Recipe and last two photos from Kristin Moyer. Blog post edited and compiled by Tricia Borneman, Blooming Glen farmer and co-owner.

Depite the fact that the we are just a few days into summer, here at the farm we are already looking ahead to fall. Into the ground went our winter squash crop- butternut and delicata- as well as a later planting of field tomatoes. The hot dry wind had us racing to irrigate the tender transplants- quite a switch from the downpours a few weeks ago!

Delicata winter squash.

While our main crew has Sunday and Mondays off, crops like cucumbers and summer squash- and soon tomatoes- need to be harvested every other day, so the conveyor belt is put into action on Mondays. Thankfully, our crew has grown in size with the addition of local high school and college students. Every morning except Wednesday is spent harvesting, so we squeeze all our farm work in on that day, and in the late afternoons.

Weeding the sweet corn.

Thursday’s share, as well as this Friday’s first boxed delivery share to Doylestown, may look a little different from the one below. A miscommunication with one of our crew resulted in the untimely mowing of the radicchio crop (oops!). The heat is also causing the broccoli to flower faster that we can get it picked.

CSA share week 5, 6/25/13.

Looking ahead, the heirloom tomatoes are setting beautiful fruit- it won’t be long now!

Next week’s pick-up will continue as regularly scheduled, despite the holiday. You can look forward to freshly-dug new potatoes for your fourth of July barbecues. If you won’t be picking up on Thursday, or need to switch to Tuesday the 2nd, please let us know!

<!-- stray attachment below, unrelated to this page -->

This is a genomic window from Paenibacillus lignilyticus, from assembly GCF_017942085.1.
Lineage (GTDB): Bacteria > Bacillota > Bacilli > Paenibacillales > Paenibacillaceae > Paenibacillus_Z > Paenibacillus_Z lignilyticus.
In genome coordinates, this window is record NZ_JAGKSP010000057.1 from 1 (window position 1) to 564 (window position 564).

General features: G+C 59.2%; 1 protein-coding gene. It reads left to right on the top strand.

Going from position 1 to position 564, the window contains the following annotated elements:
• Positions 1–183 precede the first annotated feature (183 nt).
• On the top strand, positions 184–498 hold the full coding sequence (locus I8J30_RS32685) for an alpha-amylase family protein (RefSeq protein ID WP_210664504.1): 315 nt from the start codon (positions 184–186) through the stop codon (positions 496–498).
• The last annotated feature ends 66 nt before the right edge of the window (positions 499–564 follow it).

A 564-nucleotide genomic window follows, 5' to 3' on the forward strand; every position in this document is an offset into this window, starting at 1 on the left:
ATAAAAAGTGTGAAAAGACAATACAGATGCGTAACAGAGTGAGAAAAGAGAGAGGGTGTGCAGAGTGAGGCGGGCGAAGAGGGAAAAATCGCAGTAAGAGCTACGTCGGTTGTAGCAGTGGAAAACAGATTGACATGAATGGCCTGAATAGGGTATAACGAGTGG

Harvesting dark red norland potatoes.

Photos and text by Tricia Borneman, Blooming Glen farmer and co-owner. Photo of tomatoes by Rebecca Metcalf.

Napa CabbageThe delicate and pretty napa cabbage we found in our CSA shares this week regularly appears in East Asian dishes, from savory stir-fries to spicy Korean kimchi.  Napa is specifically a Chinese cabbage, comparable in flavor to bok choy and, of course, other cabbages.

Napa does have a milder flavor than the standard green and savoy cabbages, but still has all the nutrition those offer:

“[Cabbage’s] anti-inflammatory properties are stellar, thanks to the high content of an amino acid called glutamine. In addition to promoting the digestive process and intestinal health, glutamine has been shown to be useful in all sorts of treatments including burns and peptic ulcers. Because cabbage is a member of the cruciferous family, it’s also a great cancer-fighting food. Cruciferous veggies are high in indole-3-carbinol, a chemical shown to block the growth of cancer cells, as well as stimulate DNA repair in cells. Finally, a look at cabbage’s nutritional profile shows it as an excellent source of vitamins K and C, a very good source of fiber, manganese, folate, vitamin B6 potassium and omega-3 fatty acids, and a good source of thiamin (vitamin B1), riboflavin (vitamin B2), calcium, magnesium, vitamin A, and protein.”